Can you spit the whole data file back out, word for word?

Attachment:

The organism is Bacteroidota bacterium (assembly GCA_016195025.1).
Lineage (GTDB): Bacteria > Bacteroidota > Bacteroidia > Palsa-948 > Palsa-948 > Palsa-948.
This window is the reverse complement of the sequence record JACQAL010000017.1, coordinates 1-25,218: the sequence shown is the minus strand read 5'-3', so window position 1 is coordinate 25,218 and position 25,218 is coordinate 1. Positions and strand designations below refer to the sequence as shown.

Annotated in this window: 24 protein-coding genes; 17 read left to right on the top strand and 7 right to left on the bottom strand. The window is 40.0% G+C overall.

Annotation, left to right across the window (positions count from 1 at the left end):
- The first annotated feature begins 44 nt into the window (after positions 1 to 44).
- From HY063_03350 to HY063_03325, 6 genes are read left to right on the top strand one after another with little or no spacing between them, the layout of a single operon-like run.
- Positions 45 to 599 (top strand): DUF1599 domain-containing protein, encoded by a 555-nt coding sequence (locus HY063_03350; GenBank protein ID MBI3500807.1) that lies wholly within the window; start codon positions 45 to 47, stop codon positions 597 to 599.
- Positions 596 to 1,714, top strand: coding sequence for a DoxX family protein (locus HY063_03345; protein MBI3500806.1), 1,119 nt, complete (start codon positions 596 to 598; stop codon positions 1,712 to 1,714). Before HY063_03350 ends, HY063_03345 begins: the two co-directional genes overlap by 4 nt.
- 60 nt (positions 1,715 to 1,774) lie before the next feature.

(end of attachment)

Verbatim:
The organism is Bacteroidota bacterium (assembly GCA_016195025.1).
Lineage (GTDB): Bacteria > Bacteroidota > Bacteroidia > Palsa-948 > Palsa-948 > Palsa-948.
This window is the reverse complement of the sequence record JACQAL010000017.1, coordinates 1-25,218: the sequence shown is the minus strand read 5'-3', so window position 1 is coordinate 25,218 and position 25,218 is coordinate 1. Positions and strand designations below refer to the sequence as shown.

Annotated in this window: 24 protein-coding genes; 17 read left to right on the top strand and 7 right to left on the bottom strand. The window is 40.0% G+C overall.

Annotation, left to right across the window (positions count from 1 at the left end):
- The first annotated feature begins 44 nt into the window (after positions 1 to 44).
- From HY063_03350 to HY063_03325, 6 genes are read left to right on the top strand one after another with little or no spacing between them, the layout of a single operon-like run.
- Positions 45 to 599 (top strand): DUF1599 domain-containing protein, encoded by a 555-nt coding sequence (locus HY063_03350; GenBank protein ID MBI3500807.1) that lies wholly within the window; start codon positions 45 to 47, stop codon positions 597 to 599.
- Positions 596 to 1,714, top strand: coding sequence for a DoxX family protein (locus HY063_03345; protein MBI3500806.1), 1,119 nt, complete (start codon positions 596 to 598; stop codon positions 1,712 to 1,714). Before HY063_03350 ends, HY063_03345 begins: the two co-directional genes overlap by 4 nt.
- 60 nt (positions 1,715 to 1,774) lie before the next feature.